Capitalize on virtualization
Virtualization is creating multiple instances of a system within a single hardware location. These VMs are separate from each other and have their own operating system, but they all draw processing power from the host device. Virtualization is the technology that makes cloud computing reasonably possible, so each party involved in a hybrid cloud environment must maintain strong virtualization practices.
When building your hybrid cloud, you need to work with a third-party provider with a high level of competence with virtualization. Vendors are responsible for their hypervisor software, which creates and runs VMs and manages resource allocation to those machines. You should not have to sacrifice the simplicity of deployment in exchange for a good hypervisor that does not needlessly consume hardware resources.
Virtualization in the private cloud is also part of a complete resource pooling plan. Just as virtualization enables third-party providers to maximize their datacenter performance for their customers, you can use virtualization to make the most of resources within your own servers.
Most infrastructure devices typically have far more processing power than the amount a user can access without using VMs.
Embrace artificial intelligence and machine learning
Artificial intelligence and machine learning are becoming more prominent in every aspect of the IT industry. Organizations can adopt AI to improve security and threat detection, analyze data, and optimize resource strategies.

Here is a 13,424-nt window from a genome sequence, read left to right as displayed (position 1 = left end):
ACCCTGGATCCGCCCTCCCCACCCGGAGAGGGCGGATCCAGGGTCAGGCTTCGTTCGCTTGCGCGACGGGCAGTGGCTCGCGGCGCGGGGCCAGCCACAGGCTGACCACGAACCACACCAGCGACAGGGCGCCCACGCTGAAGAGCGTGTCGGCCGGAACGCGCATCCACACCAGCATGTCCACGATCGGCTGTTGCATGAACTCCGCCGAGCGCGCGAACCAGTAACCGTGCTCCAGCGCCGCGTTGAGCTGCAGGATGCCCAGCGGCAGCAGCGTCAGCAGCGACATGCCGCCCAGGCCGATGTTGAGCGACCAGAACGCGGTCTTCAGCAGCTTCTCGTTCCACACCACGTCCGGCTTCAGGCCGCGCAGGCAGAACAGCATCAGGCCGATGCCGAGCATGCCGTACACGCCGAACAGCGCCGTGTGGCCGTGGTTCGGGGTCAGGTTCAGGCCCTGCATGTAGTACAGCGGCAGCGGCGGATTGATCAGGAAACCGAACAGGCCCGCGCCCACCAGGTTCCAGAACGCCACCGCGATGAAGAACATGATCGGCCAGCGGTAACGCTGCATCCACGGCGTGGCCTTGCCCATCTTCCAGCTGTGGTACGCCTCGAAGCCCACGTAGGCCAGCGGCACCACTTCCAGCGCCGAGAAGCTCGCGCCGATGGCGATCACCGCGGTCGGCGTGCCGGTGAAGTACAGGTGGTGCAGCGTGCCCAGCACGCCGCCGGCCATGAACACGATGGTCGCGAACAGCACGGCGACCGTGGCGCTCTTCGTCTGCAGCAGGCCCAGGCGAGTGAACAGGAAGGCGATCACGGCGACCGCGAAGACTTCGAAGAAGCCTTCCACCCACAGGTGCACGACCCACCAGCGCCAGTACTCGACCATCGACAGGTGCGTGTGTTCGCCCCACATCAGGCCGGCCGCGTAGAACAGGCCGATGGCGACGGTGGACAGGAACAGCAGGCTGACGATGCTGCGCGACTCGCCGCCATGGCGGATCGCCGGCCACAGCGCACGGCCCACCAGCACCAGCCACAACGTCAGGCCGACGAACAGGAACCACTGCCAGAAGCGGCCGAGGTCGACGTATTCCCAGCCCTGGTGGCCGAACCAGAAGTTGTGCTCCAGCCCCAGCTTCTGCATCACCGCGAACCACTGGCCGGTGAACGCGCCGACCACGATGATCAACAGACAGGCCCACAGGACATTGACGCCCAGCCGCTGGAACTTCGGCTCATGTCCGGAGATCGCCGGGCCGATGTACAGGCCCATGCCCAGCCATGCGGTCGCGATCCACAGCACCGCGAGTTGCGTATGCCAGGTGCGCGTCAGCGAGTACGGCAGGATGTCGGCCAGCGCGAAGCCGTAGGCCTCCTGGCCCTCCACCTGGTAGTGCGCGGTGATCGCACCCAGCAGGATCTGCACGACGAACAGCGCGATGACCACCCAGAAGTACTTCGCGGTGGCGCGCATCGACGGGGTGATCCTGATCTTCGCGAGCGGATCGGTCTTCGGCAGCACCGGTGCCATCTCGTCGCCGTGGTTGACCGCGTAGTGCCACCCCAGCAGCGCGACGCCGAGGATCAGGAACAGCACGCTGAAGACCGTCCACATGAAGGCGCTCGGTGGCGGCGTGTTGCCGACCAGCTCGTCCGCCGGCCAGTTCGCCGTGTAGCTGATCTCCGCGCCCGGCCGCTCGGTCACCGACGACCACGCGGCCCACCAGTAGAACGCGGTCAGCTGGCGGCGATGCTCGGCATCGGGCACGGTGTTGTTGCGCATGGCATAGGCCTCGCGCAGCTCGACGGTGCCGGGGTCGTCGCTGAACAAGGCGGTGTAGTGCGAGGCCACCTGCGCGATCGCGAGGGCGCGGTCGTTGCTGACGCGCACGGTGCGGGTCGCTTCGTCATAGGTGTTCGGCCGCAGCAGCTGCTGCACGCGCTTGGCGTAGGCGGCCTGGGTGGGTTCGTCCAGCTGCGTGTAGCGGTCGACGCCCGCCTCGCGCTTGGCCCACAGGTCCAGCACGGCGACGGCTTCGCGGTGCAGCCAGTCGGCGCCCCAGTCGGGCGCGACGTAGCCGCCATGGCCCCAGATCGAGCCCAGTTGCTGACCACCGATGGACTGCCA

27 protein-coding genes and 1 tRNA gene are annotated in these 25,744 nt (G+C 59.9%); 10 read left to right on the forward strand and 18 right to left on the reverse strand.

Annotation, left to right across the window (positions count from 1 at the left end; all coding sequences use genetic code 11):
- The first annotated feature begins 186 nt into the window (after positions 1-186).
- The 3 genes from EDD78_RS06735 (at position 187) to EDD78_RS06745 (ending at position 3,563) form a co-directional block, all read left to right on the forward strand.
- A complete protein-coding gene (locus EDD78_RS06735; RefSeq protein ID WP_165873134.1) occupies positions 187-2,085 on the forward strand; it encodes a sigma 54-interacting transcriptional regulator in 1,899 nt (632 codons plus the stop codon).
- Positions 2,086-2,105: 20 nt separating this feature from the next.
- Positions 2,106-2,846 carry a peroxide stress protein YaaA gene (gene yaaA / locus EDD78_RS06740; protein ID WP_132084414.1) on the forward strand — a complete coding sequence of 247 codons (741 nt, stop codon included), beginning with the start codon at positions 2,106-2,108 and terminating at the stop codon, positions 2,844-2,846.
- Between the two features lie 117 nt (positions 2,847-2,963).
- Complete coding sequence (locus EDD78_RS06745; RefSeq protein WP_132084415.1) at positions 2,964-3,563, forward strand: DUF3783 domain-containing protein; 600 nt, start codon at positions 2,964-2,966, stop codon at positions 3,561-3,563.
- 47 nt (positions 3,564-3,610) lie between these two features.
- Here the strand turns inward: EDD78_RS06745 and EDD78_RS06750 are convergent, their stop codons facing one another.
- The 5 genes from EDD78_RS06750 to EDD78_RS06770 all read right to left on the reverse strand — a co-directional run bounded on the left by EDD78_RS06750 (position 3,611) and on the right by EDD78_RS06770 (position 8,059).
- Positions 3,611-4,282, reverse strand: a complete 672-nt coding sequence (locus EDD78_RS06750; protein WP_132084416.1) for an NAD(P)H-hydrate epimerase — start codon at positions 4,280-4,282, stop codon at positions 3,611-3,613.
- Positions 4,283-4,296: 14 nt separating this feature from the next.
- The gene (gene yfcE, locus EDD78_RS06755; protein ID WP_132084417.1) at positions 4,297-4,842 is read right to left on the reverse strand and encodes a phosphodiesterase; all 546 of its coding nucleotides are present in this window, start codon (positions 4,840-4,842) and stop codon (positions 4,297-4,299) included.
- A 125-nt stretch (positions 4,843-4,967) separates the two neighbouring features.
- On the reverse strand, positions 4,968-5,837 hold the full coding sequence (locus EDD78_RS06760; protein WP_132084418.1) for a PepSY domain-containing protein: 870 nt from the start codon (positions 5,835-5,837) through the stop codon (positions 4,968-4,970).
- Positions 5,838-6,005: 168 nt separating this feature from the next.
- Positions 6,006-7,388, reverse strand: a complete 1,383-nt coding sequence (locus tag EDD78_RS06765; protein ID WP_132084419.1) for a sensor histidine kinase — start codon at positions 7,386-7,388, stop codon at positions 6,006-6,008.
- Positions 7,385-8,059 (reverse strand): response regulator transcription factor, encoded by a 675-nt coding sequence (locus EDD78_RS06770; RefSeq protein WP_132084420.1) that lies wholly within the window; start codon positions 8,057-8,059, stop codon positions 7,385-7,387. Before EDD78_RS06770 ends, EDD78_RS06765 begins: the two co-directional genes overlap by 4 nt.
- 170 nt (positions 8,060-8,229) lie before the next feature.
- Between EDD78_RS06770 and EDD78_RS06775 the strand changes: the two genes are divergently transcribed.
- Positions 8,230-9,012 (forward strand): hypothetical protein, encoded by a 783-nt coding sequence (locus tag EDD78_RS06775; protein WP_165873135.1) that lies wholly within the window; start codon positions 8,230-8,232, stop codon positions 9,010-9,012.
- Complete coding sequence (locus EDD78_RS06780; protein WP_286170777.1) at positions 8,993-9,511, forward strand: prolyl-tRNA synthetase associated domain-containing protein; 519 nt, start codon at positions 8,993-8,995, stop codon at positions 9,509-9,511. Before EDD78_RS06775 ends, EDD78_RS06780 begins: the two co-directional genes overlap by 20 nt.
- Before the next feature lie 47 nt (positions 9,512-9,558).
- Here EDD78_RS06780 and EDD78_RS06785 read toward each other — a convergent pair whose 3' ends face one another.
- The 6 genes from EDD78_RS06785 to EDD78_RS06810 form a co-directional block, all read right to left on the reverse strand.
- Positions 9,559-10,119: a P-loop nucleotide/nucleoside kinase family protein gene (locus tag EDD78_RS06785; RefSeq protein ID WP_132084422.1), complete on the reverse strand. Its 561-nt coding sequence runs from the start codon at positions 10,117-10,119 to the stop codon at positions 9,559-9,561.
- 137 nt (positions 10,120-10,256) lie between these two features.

AI tools with ML capabilities can monitor resource pooling in a hybrid cloud environment. With AI, devices can dynamically enter rest or power down during periods of low use. This is a massive benefit to enterprises looking to reduce energy consumption and costs in the long term.
Similarly, AI can monitor physical hardware temperatures and automate configuring cooling systems in real time. Using AI in this way can increase the longevity of infrastructure devices and further reduce your company’s carbon footprint.
A 2022 survey from NewVantage Partners indicates that over 92% of companies are seeing returns on data and AI investments. AI can help bridge the gap between smaller businesses with little workforce and larger corporations with colossal resource pooling potential.
Use hybrid cloud tools that promote resource pooling
Businesses need the right hybrid cloud tools for facilitating an integrated environment of on-premises infrastructure and external cloud services. The Nutanix Cloud Platform is a solution that enables intuitive yet powerful management through simplified software packages.
Low-code tools make it easy for any consumer to establish end-to-end connections between clouds in a hybrid or multicloud environment, even when sourcing from various providers, including AWS, Azure, and other platform-as-a-service vendors.
Allowing for effective integration of endpoints within your infrastructure network makes it possible for data to pass between public clouds, as well as to and from private clouds, with reliable speed and minimal resource consumption. However, simplicity remains the most critical factor. The most productive hybrid cloud tools will likely hide the underlying complexity so the end-user can focus on the outcomes of solid resource pooling practices.